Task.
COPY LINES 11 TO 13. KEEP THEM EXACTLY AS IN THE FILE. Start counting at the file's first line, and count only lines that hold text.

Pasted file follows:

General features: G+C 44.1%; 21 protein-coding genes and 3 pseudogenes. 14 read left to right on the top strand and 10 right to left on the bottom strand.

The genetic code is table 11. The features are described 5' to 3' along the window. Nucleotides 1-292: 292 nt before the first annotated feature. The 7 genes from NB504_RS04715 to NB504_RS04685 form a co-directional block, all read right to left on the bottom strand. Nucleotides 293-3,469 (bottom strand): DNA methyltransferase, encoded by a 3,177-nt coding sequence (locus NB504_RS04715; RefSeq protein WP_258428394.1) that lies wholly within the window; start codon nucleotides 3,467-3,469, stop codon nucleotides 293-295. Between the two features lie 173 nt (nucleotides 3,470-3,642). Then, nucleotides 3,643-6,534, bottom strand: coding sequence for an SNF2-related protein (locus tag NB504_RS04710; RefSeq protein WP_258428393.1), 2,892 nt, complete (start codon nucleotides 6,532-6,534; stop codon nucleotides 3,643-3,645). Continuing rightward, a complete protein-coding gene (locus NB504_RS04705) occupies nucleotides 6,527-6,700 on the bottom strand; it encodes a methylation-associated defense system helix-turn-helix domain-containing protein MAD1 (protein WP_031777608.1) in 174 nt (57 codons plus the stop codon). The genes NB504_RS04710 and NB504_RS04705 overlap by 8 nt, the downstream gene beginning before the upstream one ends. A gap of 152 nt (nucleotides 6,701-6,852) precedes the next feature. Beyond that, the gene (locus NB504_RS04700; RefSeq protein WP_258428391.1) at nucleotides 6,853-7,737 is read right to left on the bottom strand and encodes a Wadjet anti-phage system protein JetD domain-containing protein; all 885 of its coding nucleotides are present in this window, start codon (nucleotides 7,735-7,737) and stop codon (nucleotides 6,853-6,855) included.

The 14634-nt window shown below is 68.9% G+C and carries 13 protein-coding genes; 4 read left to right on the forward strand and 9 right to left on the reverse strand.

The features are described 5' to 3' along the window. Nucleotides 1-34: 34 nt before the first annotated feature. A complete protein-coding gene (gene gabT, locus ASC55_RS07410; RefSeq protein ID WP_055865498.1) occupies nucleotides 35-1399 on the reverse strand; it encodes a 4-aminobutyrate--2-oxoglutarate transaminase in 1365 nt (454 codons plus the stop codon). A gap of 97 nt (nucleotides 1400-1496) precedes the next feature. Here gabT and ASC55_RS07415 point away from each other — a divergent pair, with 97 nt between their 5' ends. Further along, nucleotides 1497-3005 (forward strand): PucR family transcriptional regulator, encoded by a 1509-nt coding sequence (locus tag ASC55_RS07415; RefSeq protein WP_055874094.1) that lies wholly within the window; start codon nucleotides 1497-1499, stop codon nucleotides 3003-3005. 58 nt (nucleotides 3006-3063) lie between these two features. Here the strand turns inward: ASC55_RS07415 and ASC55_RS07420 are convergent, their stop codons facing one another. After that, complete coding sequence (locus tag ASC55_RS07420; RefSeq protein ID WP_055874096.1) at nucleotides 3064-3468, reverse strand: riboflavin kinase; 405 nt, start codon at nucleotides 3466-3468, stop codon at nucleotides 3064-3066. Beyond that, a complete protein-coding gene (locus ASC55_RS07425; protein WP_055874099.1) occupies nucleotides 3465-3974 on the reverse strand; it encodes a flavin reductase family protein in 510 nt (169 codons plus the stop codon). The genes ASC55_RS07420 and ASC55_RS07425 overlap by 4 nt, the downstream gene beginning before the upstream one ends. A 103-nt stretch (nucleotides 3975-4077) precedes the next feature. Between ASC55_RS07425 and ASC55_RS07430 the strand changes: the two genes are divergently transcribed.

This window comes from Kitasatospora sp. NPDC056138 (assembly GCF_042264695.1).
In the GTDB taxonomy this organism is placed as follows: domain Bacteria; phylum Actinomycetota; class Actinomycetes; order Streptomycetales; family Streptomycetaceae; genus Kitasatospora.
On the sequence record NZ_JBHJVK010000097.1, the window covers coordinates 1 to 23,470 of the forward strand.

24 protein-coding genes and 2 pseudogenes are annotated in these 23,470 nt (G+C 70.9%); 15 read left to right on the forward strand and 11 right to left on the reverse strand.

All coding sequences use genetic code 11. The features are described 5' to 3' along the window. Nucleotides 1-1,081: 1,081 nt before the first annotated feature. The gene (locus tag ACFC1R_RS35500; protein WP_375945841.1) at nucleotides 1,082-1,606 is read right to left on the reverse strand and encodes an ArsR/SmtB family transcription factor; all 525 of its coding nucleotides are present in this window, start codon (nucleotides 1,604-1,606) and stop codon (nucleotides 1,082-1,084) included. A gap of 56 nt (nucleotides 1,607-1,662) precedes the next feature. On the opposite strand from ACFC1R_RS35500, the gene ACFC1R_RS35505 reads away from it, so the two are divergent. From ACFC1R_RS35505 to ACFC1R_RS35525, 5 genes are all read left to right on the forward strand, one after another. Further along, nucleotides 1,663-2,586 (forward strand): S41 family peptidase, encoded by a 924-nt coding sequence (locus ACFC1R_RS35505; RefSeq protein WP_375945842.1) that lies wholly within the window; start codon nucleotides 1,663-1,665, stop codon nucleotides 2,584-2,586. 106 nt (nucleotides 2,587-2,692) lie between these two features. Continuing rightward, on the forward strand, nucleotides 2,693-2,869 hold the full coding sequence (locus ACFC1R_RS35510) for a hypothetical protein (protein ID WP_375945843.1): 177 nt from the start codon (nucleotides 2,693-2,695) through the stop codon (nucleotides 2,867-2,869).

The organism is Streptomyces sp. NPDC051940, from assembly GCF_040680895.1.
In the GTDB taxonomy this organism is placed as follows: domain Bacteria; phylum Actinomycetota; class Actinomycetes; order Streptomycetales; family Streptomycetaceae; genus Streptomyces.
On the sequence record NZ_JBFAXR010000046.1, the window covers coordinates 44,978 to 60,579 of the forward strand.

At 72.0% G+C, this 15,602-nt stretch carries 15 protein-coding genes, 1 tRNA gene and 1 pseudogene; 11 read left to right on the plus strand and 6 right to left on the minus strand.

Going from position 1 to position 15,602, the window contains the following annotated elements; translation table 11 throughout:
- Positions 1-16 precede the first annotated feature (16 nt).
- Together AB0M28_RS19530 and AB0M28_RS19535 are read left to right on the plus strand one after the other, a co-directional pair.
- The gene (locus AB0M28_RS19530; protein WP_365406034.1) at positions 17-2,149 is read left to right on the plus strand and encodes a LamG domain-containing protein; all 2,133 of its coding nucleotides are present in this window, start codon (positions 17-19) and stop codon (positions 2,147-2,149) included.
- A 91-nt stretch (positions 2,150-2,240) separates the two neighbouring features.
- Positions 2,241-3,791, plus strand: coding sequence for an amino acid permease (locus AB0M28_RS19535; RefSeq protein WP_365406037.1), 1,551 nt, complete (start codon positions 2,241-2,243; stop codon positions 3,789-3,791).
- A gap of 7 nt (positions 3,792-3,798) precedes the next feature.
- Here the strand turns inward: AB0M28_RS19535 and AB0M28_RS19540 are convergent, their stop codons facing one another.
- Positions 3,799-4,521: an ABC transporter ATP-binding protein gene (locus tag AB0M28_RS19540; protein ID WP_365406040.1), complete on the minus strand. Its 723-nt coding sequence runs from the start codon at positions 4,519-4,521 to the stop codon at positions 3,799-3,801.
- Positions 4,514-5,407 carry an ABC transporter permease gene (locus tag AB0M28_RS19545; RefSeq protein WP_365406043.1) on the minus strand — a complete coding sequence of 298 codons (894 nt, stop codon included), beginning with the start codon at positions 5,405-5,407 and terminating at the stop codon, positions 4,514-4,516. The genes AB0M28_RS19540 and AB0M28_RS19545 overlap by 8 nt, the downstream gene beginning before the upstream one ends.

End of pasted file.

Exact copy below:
In the GTDB taxonomy this organism is placed as follows: domain Bacteria; phylum Actinomycetota; class Actinomycetes; order Streptomycetales; family Streptomycetaceae; genus Streptomyces.
On the sequence record NZ_JBFAXR010000046.1, the window covers coordinates 44,978 to 60,579 of the forward strand.

At 72.0% G+C, this 15,602-nt stretch carries 15 protein-coding genes, 1 tRNA gene and 1 pseudogene; 11 read left to right on the plus strand and 6 right to left on the minus strand.